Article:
U-96 departs from La Rochelle, France on a patrol.U-96 under attack by a British destroyer.

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Das Boot

Das Boot (German for The Boat. "Boot" is pronounced roughly the same as the English "boat") is a movie directed by Wolfgang Petersen, adapted from a novel of the same name by Lothar-Günther Buchheim. more...

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Hans-Joachim Krug, former first officer on U-219, served as a consultant, as well as Heinrich Lehmann-Willenbrock, the actual captain of the real U-96.

The movie strongly conveys an anti-war message. One of Petersen's stated goals was to guide the audience through a "journey into madness," showing "what war is all about." Petersen heightened suspense by very rarely showing any external views of the submarine unless it is running on the surface and relying on sounds to convey action outside the boat, thus showing the audience only what the crew would see. The original 1981 version cost DM 25 million ($40 million in 1997 dollars) to make; it was the most expensive movie in the history of German film. The director's meticulous attention to detail resulted in the most realistic submarine movie – and one of the most historically accurate war movies – ever made.

The Movie


The movie is the story of a single mission of one U-boat and its crew, following U-96 from its departure from La Rochelle, France, through its patrols in the North Atlantic and an attempted penetration of the Mediterranean, until its return to La Rochelle. It depicts both the excitement of battle and the tedium of the fruitless hunt, and portrays the men serving aboard U-boats as ordinary individuals with a desire to do their best for their comrades and their country. The story is based, loosely, on an amalgamation of the exploits of the real U-96, a Type VIIC-class U-boat commanded by Heinrich Lehmann-Willenbrock, one of Germany's top U-boat "tonnage aces" during the war.

Detailed Plot

The story is told from the viewpoint of war correspondent Lt. Werner (Herbert Grönemeyer), who has signed up to write a report on the U-96. He joins its captain (Jürgen Prochnow), who is only named as "der Alte" ("the Old") or "Kaleu" (short for his rank of Kapitänleutnant), and drives to Saint Nazaire, where he is disturbed to see most of the crew, including the "2WO" (the Second Lieutenant, played by Martin Semmelrogge) drunk in a sleazy cabaret. There, he also meets the "1WO" (the First Lieutenant, played by Hubertus Bengsch), an ardent Nazi, and the "LI", the quiet Chief Engineer (Klaus Wennemann), who is tormented by the failing health of his wife back in Cologne.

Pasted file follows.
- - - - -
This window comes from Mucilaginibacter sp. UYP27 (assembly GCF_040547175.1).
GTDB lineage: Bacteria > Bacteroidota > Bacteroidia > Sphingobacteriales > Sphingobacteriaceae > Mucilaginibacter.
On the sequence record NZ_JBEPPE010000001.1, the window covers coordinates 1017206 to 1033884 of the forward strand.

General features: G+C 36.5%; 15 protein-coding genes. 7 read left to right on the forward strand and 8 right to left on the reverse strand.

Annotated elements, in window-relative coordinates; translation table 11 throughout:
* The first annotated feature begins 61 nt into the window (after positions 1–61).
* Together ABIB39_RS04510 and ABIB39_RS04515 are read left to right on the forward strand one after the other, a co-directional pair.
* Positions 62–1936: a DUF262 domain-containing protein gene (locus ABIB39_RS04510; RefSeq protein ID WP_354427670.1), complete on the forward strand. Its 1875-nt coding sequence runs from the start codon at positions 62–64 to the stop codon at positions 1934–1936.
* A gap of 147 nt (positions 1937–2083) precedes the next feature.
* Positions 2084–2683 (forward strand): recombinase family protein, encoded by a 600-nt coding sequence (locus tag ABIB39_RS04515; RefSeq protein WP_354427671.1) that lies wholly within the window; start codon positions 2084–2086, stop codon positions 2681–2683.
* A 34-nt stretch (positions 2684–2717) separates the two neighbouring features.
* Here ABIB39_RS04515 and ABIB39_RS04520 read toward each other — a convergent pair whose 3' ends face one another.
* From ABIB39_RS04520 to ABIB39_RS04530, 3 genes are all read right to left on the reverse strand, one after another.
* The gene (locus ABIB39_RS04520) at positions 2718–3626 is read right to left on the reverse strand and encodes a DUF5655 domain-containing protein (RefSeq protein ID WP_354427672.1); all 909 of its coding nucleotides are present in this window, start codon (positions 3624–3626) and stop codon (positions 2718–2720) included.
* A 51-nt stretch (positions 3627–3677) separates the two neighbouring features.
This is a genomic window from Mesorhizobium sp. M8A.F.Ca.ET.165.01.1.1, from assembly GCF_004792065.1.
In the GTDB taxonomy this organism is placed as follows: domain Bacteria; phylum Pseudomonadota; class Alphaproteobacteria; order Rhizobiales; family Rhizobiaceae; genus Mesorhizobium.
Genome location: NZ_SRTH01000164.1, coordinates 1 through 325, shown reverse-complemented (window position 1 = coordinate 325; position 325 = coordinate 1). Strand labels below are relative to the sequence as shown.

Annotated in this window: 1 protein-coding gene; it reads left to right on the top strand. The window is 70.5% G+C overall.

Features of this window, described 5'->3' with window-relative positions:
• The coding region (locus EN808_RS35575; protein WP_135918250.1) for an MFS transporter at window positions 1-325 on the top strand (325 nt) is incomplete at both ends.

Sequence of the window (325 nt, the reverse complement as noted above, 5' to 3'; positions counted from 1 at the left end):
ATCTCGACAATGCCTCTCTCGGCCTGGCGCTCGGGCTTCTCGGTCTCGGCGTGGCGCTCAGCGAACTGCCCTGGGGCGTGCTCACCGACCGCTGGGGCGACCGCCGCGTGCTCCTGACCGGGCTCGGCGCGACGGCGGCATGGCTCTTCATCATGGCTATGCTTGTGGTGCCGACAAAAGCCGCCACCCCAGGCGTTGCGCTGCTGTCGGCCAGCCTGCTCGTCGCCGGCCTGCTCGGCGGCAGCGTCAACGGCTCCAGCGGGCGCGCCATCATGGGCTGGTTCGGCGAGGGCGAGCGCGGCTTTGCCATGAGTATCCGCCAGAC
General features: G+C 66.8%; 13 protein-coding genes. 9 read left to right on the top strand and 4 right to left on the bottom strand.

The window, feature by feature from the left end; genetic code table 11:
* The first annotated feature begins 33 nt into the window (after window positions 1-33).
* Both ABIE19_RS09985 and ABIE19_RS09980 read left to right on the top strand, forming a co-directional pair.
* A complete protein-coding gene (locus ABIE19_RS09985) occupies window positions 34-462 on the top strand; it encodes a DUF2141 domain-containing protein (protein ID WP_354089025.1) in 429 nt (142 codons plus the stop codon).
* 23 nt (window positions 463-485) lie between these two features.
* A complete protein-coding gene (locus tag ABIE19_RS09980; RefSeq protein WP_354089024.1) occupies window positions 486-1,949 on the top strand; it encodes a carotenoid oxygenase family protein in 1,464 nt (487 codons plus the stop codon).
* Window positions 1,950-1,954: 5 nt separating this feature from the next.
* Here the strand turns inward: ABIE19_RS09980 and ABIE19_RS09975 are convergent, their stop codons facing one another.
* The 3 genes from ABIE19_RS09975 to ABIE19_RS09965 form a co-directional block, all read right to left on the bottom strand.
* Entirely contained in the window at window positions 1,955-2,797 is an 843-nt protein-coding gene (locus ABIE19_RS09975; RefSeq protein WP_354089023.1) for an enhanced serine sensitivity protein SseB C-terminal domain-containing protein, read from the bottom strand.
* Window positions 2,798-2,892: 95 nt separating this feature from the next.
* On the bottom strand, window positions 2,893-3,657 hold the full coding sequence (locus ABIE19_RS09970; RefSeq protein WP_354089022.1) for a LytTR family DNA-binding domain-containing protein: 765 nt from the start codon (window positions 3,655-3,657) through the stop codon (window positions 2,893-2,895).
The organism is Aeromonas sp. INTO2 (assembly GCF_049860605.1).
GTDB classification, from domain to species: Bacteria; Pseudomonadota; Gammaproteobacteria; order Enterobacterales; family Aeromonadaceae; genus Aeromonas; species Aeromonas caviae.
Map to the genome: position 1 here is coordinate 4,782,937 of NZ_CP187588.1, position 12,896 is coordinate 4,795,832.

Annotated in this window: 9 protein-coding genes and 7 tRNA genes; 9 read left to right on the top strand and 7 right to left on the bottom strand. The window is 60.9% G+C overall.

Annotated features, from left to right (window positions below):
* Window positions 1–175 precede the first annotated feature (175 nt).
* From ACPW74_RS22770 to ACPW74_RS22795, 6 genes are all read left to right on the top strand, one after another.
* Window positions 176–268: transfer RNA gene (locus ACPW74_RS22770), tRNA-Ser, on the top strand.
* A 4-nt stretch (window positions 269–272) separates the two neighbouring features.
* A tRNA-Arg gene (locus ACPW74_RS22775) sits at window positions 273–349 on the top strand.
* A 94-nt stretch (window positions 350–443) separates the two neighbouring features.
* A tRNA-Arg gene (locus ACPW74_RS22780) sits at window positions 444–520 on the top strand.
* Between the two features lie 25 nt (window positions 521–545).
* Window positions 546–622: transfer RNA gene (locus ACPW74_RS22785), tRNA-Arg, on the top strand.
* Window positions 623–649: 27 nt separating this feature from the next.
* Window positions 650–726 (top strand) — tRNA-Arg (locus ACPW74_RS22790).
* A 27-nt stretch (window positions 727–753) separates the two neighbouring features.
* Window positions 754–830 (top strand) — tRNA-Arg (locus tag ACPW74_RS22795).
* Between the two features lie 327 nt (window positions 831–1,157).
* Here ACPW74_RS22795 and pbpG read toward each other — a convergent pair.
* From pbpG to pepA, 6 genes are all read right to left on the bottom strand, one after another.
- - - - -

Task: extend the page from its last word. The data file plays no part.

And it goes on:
When the U-96 launches into the sea, Werner is in awe and makes a lot of photos of the submarine and its crew. He gets to know the rest of the crew, like Johann, the Mechanic (Erwin Leder), Chief Bosun, and some crewmen like Ullmann, Pilgrim, Frenssen, Dufte or Schwalle. He marvels when the submarine makes its first dive to 150 metres. But time passes, and he begins to realize the routine of being crammed together with 40 people in a small confine with no windows or air conditioning. There is an unhealthy undercurrent of sweat, filth and boredom, fueled by the fact that there is nobody to fight against. Werner has no one to talk to. He can neither relate to the battle-hardened Captain, nor to the quiet LI, the Nazi 1WO, the cynical 2WO or the tough, macho-like crew.

Life becomes crushingly boring when the U-96 fails to make contact with the enemy. But then, the U-96 stumbles upon a British destroyer and attempts to attack it. But their periscope is spotted, and they barely escape being rammed. The U-96 dives, but is hit by depth charges and takes damage, most notably in form of water leaks, the nightmare of every submarine sailor. But the crew quickly patches it up and resurfaces safely.

Then, there is a big storm which reduces the U-96 to a bit of driftwood. Towering waves hit the submarine and send it reeling. Werner is ridiculed for his fear of the elements, but after a week of relentless storm (i.e. almost no resting or sleeping), even the sea-hardened crew gets pushed to its limits. Then, the U-96 sees a friendly German submarine. The Captain is irate, because two submarines in such a close vicinity mean that a huge part of the sea is unguarded, and safe for enemy ships. The misfortune of the U-96—no kills, totally out of position, horrible weather—sends the crew's morale to a nadir.

Read more at Wikipedia.org

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